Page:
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Prevalence of amblyopia and its association with refraction in Chinese preschool children aged 36–48 months
  1. Dan Huang1,
  2. Xuejuan Chen1,
  3. Hui Zhu1,
  4. Hui Ding2,
  5. Jing Bai2,
  6. Ji Chen2,
  7. Zhujun Fu3,
  8. Chen-Wei Pan4,
  9. Hu Liu1
  1. 1Department of Ophthalmology, The First Affiliated Hospital with Nanjing Medical University, Nanjing, China
  2. 2Department of Ophthalmology, Maternal and Child Healthcare Hospital of Yuhuatai District, Nanjing, Jiangsu, China
  3. 3Department of Ophthalmology, Nanjing Children’s Hospital, Nanjing, China
  4. 4Jiangsu Key Laboratory of Preventive and Translational Medicine for Geriatric Diseases, School of Public Health, Medical College of Soochow University, Suzhou, China
  1. Correspondence to Profosser Hu Liu, Department of Ophthalmology, The First Affiliated Hospital with Nanjing Medical University, Nanjing 210029, China; dr_liuhu66{at}


Purpose To determine the prevalence of amblyopia and its association with refraction in Chinese preschool children.

Methods The Yuhuatai Pediatric Eye Disease Study, a cross-sectional, population-based study, was conducted in children aged 36–48 months in Yuhuatai District, Nanjing, China, in 2015. Visual acuity was measured in 1695 eligible children.

Results Of the 1695 subjects, manifested amblyopia was detected in 25 children (1.47%, 95% CI 0.90% to 2.05%), including 11 and 14 with bilateral and unilateral amblyopia, respectively. Amblyopia prevalence did not differ by gender (p=0.77). Significant refractive errors were found in 22 (88.0%) of children with amblyopia, and strabismus was found in 6 (24.0%) children with amblyopia. In multivariate analysis, amblyopia was significantly associated with hyperopia (≥+2.00 dioptres (D); OR 8.81, 95% CI 3.27 to 23.69, p<0.0001), astigmatism (≥2.00 D; OR 17.90, 95% CI 6.78 to 47.21, p<0.0001) and anisometropia (≥2.00 D; OR 5.87, 95% CI 1.52 to 22.77, p<0.05).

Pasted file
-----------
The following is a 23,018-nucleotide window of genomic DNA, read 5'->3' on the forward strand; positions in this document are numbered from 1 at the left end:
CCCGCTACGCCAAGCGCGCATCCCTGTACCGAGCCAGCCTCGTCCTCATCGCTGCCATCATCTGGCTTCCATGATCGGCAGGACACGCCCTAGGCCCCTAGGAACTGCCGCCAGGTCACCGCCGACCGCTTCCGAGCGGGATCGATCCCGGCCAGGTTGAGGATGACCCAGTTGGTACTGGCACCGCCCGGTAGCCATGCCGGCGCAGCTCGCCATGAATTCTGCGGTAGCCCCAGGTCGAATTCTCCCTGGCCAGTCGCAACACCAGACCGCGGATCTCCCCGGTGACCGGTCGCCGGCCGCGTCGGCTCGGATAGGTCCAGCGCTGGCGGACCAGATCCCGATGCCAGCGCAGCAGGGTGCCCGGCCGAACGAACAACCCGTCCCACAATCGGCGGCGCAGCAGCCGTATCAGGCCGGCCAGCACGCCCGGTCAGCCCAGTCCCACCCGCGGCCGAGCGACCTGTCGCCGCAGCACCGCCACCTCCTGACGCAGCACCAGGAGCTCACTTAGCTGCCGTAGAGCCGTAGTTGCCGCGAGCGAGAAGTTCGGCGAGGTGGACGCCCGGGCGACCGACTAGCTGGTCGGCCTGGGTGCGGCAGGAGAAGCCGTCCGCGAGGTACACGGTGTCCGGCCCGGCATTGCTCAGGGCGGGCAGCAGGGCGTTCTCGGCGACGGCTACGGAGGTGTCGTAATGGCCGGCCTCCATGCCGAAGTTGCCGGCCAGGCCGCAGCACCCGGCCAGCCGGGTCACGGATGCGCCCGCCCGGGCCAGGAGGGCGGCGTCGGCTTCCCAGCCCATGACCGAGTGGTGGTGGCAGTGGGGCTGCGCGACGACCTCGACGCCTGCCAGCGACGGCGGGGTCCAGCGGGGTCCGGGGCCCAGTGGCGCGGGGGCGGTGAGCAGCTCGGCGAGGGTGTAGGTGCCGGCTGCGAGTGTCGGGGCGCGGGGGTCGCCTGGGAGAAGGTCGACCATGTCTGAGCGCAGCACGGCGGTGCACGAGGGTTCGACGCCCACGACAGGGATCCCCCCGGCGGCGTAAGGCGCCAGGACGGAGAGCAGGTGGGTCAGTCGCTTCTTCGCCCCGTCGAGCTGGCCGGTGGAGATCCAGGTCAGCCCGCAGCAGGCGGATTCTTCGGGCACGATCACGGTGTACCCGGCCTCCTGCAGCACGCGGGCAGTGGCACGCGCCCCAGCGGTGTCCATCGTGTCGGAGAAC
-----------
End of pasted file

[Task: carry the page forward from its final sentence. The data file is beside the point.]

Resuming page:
Conclusions The prevalence of amblyopia in children 36–48 months old in Eastern China was 1.47%. The refractive error is a major risk factor for amblyopia.

  • amblyopia
  • children
  • refractive error

Statistics from


  • Contributors HL and XC designed the study. DH and XC wrote the main manuscript text. DH prepared tables 1–3. HZ prepared figure 1. DH, XC and C-WP performed data interpretation and analysis. DH, JB, JC and ZF performed the ocular examinations.

  • Funding This work is supported by the National Natural Science Foundation of China (Grant No 81400435 and No 81673198), the Natural Science Foundation of Jiangsu Province (Grant No BK20141027 and No BK20161595), and the Scientific Research Projects of Jiangsu Provincial Commission of Health and Family Planning (Grant No 285 H201507).

  • Competing interests None declared.

  • Patient consent Parental/guardian consent obtained.

  • Ethics approval The Ethics Committee of Nanjing Medical University.

  • Provenance and peer review Not commissioned; externally peer reviewed.

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